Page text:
In order to avoid strict punishments, schools need to pass certain benchmarks. These benchmarks are not only based of the school’s scores overall, but also the scores of the subgroups within each school. These subgroups are divided by gender, race, ethnicities, education classification, and income level. If a certain percentage of even just one of the subgroups fails, then the entire school is deemed as a failing school. This is very unfair to schools with large amounts of students who fall into the many subgroups.
Advocates for immigrant children express their worries that immigrant children and children of immigrants could slip through the cracks of their schools because of this stress on success of subgroups. An article on this issue by Capps, Fix, Murray, Ost, Passel, and Herwantoro, states that “53 percent of Limited English Proficient students attend elementary and secondary schools where over 30 percent of their classmates are Limited English Proficient.” With that being said, there is such a high number of immigrant students, so their subgroup is very large. This means that these schools need to focus heavily on insuring that the individuals in this subgroup passes the tests in order to avoid being labeled as a failing school. The article also states that this focus on testing by the schools may cause schools to narrow the amount of school subjects immigrant children learn about. The authors worry that the school will not help develop both the children’s English language education as well as their native language skills as long with other skills.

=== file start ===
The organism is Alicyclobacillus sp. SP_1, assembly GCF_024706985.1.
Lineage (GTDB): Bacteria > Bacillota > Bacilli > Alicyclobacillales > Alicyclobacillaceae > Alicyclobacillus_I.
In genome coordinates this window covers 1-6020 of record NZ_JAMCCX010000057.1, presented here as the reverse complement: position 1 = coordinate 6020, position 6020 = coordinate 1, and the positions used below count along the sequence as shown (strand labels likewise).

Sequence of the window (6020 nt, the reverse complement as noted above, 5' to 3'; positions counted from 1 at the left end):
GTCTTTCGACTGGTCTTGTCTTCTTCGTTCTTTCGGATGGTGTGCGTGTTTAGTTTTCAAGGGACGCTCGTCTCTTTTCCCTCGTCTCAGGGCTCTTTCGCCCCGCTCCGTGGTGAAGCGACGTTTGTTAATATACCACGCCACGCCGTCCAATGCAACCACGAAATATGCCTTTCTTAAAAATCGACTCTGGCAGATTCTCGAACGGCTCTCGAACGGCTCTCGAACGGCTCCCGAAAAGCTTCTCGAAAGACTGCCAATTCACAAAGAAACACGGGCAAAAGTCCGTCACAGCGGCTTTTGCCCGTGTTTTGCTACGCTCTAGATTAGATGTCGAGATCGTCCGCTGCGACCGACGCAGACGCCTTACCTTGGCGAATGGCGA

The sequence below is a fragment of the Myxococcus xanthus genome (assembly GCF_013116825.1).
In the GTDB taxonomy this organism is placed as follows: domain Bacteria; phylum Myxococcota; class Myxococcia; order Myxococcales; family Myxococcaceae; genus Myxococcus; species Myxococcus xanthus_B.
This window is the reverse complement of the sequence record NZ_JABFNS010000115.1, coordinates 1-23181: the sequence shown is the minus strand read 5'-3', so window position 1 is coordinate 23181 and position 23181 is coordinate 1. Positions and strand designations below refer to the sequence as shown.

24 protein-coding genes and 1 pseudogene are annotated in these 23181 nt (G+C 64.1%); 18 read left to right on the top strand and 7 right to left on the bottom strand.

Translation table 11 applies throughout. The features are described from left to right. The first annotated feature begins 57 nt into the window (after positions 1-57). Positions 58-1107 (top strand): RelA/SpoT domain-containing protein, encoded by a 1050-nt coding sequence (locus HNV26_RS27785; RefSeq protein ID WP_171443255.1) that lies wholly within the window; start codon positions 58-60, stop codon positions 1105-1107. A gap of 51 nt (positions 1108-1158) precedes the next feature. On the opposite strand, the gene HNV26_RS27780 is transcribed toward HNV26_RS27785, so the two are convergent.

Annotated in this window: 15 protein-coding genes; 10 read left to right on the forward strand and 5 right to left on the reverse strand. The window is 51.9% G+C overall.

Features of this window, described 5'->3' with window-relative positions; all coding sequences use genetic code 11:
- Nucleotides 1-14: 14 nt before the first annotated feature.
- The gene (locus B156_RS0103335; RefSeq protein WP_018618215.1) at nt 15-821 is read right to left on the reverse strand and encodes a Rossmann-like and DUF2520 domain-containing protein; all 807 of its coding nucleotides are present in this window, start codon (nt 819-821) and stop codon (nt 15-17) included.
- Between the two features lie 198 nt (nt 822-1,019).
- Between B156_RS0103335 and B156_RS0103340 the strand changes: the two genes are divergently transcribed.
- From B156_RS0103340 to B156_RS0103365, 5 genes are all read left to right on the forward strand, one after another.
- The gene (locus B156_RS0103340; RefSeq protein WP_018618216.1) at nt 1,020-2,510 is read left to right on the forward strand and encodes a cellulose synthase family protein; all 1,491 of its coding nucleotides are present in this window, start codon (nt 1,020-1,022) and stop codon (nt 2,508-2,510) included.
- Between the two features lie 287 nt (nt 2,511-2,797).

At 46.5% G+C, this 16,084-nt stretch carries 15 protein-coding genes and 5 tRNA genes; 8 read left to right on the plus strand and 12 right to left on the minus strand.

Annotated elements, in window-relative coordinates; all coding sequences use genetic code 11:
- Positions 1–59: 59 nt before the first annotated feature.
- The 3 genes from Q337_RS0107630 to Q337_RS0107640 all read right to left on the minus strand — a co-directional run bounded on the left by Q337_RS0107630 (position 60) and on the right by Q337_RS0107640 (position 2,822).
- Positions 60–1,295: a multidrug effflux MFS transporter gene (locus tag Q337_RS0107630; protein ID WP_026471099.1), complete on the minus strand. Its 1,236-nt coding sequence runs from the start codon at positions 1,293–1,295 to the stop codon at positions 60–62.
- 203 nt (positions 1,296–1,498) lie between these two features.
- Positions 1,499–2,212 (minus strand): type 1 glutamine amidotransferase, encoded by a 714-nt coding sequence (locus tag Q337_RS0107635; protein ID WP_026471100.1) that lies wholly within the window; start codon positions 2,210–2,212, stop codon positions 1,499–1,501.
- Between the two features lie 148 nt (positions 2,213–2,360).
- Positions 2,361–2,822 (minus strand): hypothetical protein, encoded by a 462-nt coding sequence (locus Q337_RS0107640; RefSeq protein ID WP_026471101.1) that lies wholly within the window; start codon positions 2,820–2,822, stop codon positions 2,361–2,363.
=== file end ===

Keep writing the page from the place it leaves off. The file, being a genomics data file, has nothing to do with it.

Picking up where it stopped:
Principals try their best to ensure that their school stays afloat through the regulations and sanctions of the No Child Left Behind Act. They know that in order to continue to receive funding, keep their schools open, and keep their jobs, their students need to meet the appropriate standards. To do this, they may take drastic measures such as cheating. Cayuga Elementary, part of the Philadelphia School District, is the latest school to become under speculation of cheating principals. The article states that teachers were informed in their classrooms and through meetings days before the state tests to “do what they had to do in their rooms to get good scores.” The principal, Evelyn Cortez, was even quoted as saying over the loudspeaker, “Students, do not bubble anything in on your books. When your teacher gives you approval, then you may put it in your book.” The whole school is now under fire; teachers’ jobs are at stake, and parents are learning that their children may not be at the right education level. When cheating occurs, students who may need the extra help and attention are be falsely deemed as sufficient in certain areas. All of this could be avoided without the stress and pressure on principals and administrators by No Child Left Behind.